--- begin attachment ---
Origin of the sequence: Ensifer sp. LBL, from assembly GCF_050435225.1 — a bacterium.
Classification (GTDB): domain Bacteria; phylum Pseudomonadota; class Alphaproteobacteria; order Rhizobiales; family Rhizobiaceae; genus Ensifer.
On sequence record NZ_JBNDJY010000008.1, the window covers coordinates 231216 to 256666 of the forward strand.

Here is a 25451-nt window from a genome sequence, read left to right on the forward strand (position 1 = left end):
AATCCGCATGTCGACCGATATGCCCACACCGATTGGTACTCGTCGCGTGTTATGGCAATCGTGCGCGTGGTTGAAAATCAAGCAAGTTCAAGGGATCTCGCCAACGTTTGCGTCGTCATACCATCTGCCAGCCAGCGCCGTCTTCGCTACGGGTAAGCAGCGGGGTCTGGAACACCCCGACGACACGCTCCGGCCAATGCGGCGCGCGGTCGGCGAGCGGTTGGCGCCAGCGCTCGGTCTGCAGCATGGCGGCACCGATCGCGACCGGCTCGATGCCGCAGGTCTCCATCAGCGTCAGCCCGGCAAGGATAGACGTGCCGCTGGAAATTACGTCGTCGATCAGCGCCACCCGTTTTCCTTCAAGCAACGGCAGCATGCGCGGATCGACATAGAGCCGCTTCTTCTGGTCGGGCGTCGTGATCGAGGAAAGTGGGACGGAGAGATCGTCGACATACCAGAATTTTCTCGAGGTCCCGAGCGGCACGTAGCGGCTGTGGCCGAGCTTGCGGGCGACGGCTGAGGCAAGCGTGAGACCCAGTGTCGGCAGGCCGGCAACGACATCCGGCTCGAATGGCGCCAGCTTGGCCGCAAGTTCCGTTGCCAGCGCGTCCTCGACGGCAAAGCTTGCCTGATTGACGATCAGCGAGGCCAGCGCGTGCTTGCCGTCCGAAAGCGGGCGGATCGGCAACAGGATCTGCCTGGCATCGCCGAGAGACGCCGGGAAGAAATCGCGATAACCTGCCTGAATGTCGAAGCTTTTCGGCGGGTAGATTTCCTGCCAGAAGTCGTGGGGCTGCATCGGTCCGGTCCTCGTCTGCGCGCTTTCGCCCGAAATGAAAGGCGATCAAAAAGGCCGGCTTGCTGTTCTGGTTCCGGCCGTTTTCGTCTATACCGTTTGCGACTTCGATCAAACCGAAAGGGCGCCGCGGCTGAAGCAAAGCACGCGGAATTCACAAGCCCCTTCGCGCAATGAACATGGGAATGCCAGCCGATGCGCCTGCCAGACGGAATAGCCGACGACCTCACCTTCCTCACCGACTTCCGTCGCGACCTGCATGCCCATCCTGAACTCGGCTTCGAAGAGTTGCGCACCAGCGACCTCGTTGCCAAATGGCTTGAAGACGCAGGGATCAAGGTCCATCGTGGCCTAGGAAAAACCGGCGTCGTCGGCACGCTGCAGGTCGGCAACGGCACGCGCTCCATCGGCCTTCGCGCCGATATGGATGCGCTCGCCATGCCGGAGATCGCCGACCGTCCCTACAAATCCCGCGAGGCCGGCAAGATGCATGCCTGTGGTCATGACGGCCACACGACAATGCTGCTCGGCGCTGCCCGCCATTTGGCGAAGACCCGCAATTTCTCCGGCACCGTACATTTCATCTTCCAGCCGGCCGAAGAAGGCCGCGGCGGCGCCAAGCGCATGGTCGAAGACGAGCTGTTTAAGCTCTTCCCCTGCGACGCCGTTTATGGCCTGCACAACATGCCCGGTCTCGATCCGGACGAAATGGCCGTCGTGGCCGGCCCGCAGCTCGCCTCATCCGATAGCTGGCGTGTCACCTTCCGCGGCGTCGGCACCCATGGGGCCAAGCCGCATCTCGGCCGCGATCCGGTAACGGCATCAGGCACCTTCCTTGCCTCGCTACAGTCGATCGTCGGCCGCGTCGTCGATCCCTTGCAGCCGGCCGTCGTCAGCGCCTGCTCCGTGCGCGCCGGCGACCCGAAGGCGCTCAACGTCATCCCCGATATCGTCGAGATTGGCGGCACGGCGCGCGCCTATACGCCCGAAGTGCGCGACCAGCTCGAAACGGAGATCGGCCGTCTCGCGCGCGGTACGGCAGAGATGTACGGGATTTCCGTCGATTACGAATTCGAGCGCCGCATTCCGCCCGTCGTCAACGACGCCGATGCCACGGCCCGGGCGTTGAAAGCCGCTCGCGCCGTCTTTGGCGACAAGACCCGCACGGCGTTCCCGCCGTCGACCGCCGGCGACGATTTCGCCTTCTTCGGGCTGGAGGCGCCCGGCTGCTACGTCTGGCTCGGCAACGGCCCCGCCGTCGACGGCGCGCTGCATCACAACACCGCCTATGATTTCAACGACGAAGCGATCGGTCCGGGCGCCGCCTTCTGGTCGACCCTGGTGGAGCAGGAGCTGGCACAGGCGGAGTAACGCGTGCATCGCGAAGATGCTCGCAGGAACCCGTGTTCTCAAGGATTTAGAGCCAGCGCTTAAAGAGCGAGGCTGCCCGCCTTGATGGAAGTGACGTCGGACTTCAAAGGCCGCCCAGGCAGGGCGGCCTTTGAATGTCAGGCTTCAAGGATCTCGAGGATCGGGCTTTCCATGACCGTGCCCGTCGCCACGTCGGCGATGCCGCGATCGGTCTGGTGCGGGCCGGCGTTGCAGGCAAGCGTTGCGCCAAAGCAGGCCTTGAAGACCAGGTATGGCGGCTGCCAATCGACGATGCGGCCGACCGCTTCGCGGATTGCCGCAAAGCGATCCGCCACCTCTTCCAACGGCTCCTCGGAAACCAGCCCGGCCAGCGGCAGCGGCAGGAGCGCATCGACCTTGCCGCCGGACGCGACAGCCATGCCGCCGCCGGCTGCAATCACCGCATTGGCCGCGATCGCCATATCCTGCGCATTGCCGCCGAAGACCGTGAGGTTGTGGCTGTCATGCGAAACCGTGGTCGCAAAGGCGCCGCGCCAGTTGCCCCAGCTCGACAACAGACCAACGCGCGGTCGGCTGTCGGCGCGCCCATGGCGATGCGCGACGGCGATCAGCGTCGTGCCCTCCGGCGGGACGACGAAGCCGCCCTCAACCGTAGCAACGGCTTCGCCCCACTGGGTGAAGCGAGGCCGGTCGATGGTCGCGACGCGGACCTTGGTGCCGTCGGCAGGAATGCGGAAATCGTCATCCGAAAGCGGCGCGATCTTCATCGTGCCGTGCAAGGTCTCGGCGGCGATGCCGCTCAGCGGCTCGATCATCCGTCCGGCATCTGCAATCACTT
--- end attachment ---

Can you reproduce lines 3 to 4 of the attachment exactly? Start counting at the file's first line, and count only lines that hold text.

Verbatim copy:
On sequence record NZ_JBNDJY010000008.1, the window covers coordinates 231216 to 256666 of the forward strand.

Here is a 25451-nt window from a genome sequence, read left to right on the forward strand (position 1 = left end):